If you don’t know who the Pistol Shrimps are, you’re going to want to very soon.
Brent Hodge’s new documentary “The Pistol Shrimps” follows the eponymous all-women recreational basketball team, led by players like Aubrey Plaza, model/actress Melissa Stetten, comedian Molly Hawkey (who you may know as “‘The Bachelor’s oldest-ever contestant”) and many other incredible players just might be one of the funnest and funniest films of the year. During the film’s Los Angeles premiere, the laughs never slowed, but it also became apparent that this documentary isn’t about basketball. It’s about what basketball means and can do for these women as individuals and as a group of friends, empowering them, inspiring them, encouraging them and much more.
After screening Wednesday night at The Theatre at Ace Hotel, the Shrimps, their coaches, their announcers and director Hodge sat down for a Q&A. Like their team name implies — and they would suggest to look up what a pistol shrimp is — each woman’s personality popped like the crack of a pistol shrimp claw. They laughed at many of the high jinks that unfolded the season depicted in the doc, but also got real about how, no matter the small scale, the team is vastly important to them. That’s something that’s also evident in the documentary, as the film makes sure to highlight many of the team members, their personalities and how the team affects their lives.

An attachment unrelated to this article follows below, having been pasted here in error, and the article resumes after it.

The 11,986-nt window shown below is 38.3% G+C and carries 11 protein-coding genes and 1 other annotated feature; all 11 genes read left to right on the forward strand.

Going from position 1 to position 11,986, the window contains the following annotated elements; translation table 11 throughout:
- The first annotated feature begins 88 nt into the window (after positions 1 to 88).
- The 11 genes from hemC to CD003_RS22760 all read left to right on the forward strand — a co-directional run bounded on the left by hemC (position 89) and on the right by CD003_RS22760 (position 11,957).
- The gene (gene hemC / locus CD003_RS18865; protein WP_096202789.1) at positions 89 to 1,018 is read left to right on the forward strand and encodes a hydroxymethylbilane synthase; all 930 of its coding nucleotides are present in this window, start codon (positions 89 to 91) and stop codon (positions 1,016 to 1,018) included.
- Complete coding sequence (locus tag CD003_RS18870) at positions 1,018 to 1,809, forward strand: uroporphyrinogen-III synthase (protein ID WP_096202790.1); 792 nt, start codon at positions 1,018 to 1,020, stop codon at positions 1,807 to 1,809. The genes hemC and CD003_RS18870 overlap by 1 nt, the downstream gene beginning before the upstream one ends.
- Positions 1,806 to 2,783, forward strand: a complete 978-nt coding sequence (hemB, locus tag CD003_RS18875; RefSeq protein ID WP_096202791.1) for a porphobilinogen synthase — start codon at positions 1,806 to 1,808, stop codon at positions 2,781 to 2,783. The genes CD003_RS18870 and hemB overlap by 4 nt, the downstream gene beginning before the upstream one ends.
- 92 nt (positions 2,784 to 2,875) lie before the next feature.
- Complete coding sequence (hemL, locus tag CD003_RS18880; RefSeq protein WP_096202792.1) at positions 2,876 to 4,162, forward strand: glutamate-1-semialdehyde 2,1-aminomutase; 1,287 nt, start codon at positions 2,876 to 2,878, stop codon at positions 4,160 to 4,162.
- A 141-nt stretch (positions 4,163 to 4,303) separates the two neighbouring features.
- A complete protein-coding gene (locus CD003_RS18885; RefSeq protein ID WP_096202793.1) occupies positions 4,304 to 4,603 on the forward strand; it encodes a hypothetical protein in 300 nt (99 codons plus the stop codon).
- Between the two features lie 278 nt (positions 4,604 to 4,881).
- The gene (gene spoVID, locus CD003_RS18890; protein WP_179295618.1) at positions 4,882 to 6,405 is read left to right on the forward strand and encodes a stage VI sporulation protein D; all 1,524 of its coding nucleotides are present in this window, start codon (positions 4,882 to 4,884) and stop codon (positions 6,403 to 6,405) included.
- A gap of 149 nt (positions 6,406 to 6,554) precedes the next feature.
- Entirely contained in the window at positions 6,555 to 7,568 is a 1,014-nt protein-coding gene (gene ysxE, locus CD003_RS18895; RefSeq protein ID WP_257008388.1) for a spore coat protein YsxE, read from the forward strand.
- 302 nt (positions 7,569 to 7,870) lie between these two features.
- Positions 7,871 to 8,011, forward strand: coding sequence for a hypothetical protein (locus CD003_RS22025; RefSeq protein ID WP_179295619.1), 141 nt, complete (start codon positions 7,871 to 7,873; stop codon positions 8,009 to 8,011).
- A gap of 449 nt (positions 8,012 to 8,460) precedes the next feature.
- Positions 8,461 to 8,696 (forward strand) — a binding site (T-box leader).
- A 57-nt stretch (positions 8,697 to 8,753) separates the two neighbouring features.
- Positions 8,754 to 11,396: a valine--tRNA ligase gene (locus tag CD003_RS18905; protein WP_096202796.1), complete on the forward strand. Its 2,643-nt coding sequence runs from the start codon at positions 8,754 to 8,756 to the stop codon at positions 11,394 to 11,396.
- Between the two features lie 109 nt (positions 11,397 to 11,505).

The team itself came together in a rather interesting way. According to the film, it was a bit tough to get the league together, as there wasn’t really a league at all before they came along. In the Q&A, Shrimp Amanda Lund explained how the struggles of making a web series sparked the idea in the first place. “I remember the moment when Maria [Blasucci] realized she needed to start a sports team. We had made this web series ‘Ghost Ghirls’ that no one was watching. So we made our own flyers and started flyering in the streets, saying, ‘You got ghosts? Watch this web series.’ So we were handing out these flyers and Maria was like, ‘This is so fun being out and doing an activity.’ And then she was like, ‘I’m going to start a sports team.’”
But why basketball? Recounting a rather momentous and crazy achievement in her early life, Shrimp founder Blasucci said, “I used to play in grade school and one time, I was dribbling the ball in the park league on the Pacific Palisades Sparks and I lost my shoe at halfcourt as I was dribbling the ball. And I went to shoot the basket and I made it, but my shoe was still at halfcourt. It was a real whirlwind.”
Unfortunately, the ragtag group didn’t start off with success, with only a few members ever having played the sport, let alone in an organized way, and others not entirely knowing how the sport works. Originally, they came together with a shared sense of trash talking and putting down their haters to offset this lack of success. But during the documented season, the Shrimps went on to win the championship.